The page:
Frustratingly, the distance from gene to phenotype (to pharmaceutical) turned out to be very much further than many of us hoped when lots of companies were built to exploit the genomic information to identify targets and make drug cheaper, faster and better.
But why does a 25 year old controversy return now? However wonderful to return to this topic on a lovely Fall weekend in New England. I don’t think they brought it up for me.
It comes because Midgley has again skewered him. Pointing out that some folks will not be drawn into the majesty and glory and awe of science if you tell that their traditions are foolish. But why is Dawkins’ posse trashing Mary Midgley? In a way I feel for Dawkins as he can’t see his own limitations, in that sense he is an object lesson for us all.
Still, too much of the debate about the debate of creationism/neo(?)-atheism degenerates into a I did not say that, never, no, wasn’t me… on both sides. And everyone loses. We all speak differently to the choir than to a hostile crowd. So Dawkins et al. crow to their fellows and caricature an opposition and so do the preachers. How to shake this off and find a way to talk freely, plainly, honestly with people with whom we disagree. The idea that we needn’t engage, or should merely play to the base, plagues us in the US these last few years. Not talking with those with whom we disagree does seem to be a part of the Zeitgeist. I have been reading Mary Midgley’s The Myths We Live By and am struck by how wonderfully careful she is. But I suppose the commentators that inhabit Dawkins’ penumbra wouldn’t have eyes to see or ears to hear what I do in her book. And to be fair, I lack the sensitivity to find the nuanced hero they discover in Dawkins’ writings.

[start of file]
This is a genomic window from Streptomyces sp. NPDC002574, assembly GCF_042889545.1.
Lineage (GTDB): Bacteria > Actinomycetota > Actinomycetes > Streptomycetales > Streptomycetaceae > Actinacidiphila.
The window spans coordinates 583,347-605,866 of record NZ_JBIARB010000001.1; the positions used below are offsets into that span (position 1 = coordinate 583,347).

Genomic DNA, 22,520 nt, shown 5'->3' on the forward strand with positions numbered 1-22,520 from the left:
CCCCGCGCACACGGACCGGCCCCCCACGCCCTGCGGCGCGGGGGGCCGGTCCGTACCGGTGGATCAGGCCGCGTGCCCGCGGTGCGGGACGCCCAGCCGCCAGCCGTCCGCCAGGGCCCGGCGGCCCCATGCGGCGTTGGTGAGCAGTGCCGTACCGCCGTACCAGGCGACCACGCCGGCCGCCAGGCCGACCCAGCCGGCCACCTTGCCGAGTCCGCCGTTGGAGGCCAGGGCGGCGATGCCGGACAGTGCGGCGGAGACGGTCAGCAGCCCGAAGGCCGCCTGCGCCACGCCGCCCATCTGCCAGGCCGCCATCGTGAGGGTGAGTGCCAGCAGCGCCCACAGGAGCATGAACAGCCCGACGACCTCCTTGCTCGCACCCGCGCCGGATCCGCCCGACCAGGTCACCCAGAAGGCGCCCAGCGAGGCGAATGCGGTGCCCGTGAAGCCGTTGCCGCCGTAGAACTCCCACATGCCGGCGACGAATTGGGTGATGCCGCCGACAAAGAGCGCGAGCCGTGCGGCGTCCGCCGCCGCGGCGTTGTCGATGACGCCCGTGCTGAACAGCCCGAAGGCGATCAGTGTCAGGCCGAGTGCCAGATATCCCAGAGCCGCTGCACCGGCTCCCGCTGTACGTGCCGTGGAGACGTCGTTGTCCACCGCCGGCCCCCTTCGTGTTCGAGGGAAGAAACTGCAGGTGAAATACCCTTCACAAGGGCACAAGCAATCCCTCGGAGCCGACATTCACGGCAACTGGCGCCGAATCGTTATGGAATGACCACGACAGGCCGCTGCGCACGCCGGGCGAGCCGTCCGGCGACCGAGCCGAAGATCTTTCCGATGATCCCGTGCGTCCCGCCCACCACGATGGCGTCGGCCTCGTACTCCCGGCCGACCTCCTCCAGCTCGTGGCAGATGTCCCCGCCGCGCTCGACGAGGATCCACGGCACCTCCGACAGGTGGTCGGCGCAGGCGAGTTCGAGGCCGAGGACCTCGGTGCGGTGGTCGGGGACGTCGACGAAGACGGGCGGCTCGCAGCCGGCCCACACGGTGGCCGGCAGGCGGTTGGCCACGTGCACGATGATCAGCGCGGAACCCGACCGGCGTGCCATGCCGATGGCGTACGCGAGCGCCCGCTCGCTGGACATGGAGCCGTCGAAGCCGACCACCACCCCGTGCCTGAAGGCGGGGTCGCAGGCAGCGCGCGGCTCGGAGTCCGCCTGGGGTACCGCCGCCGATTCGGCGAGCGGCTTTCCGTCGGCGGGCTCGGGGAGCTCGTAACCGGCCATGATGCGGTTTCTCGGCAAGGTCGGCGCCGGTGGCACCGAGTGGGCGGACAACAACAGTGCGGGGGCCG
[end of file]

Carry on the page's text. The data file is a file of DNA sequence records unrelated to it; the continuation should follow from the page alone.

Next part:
As Brown points out Dawkins and Midgley really ought to be on the same team, caring to include what we know about biology in how we think about humans and not use make believe ideal rational (prefectly spherical?) actors in our moral or biological theories. If these folks can’t find a way to talk then we may have an even tougher challenge when talking across larger gaps.
1. Mackie, J.L. (1978) “The Law of the Jungle: Moral Alternatives and Priniciples of Evolution,” Philosophy 53: 455-464.
2. Midgley, M. (1979) Gene Juggling, Philosophy 54: 439-458.
3. Mackie, J.L. (1981) “Genes and Egoism,” Philosophy 56: 553-555.
4. Dawkins, R. (1981) In Defense of Selfish Genes, Philosophy 56: 556-573.
5. Midgeley, M. (1983) “Selfish Genes and Social Darwinism,” Philosophy 58: 439-458. (unfortunately I don’t have a link for this one)
6. Rodd, R. (1987) “The Challenge of Biological Determinism,” Philosophy 62: 84-93.
7. Brown, A. (1999) The Darwin Wars: How Stupid Genes Became Selfish Gods. Simon and Schuster UK.
8. Final paragraph from  above;
Let me not end on a negative note. Midgley has a lot to say about metaphor, and I can end constructively by explaining why it was unnecessary for her to say it. She thought that I would defend my selfish genes by claiming that they were intended only as a metaphor, and assumed that I was speaking metaphorically when I wrote, ‘We are survival machines-robot vehicles blindly programmed to preserve the selfish molecules known as genes. This is a truth which still fills me with astonishment’ (The Selfish Gene, p. ix). But that was no metaphor. I believe it is the literal truth, provided certain key words are defined in the particular ways favoured by biologists. Of course it is a hard truth to swallow at first gulp. As Dr Christopher Evans has remarked, ‘This horrendous concept – the total prostitution of all animal life, including Man and all his airs and graces, to the blind purposiveness of these minute virus-like substances – is so desperately at odds with almost every other view that Man has of himself, that Dawkins’ book has received a bleak reception in many quarters. Nevertheless his argument is virtually irrefutable’ (The Mighty Micro, London: Gollancz, 1979, 171). For my part, what has gratified me is that the anticipated bleak reception has, in the event, been confined to so few quarters, and such unpersuasive ones.
9. Ahouse, J. (2002) Are the Eyes Homologous in Gene Regulation and Metabolism: Post-Genomic Computational Approaches. Edited by Julio Collado-Vides and Ralf Hofestädt. MIT Press.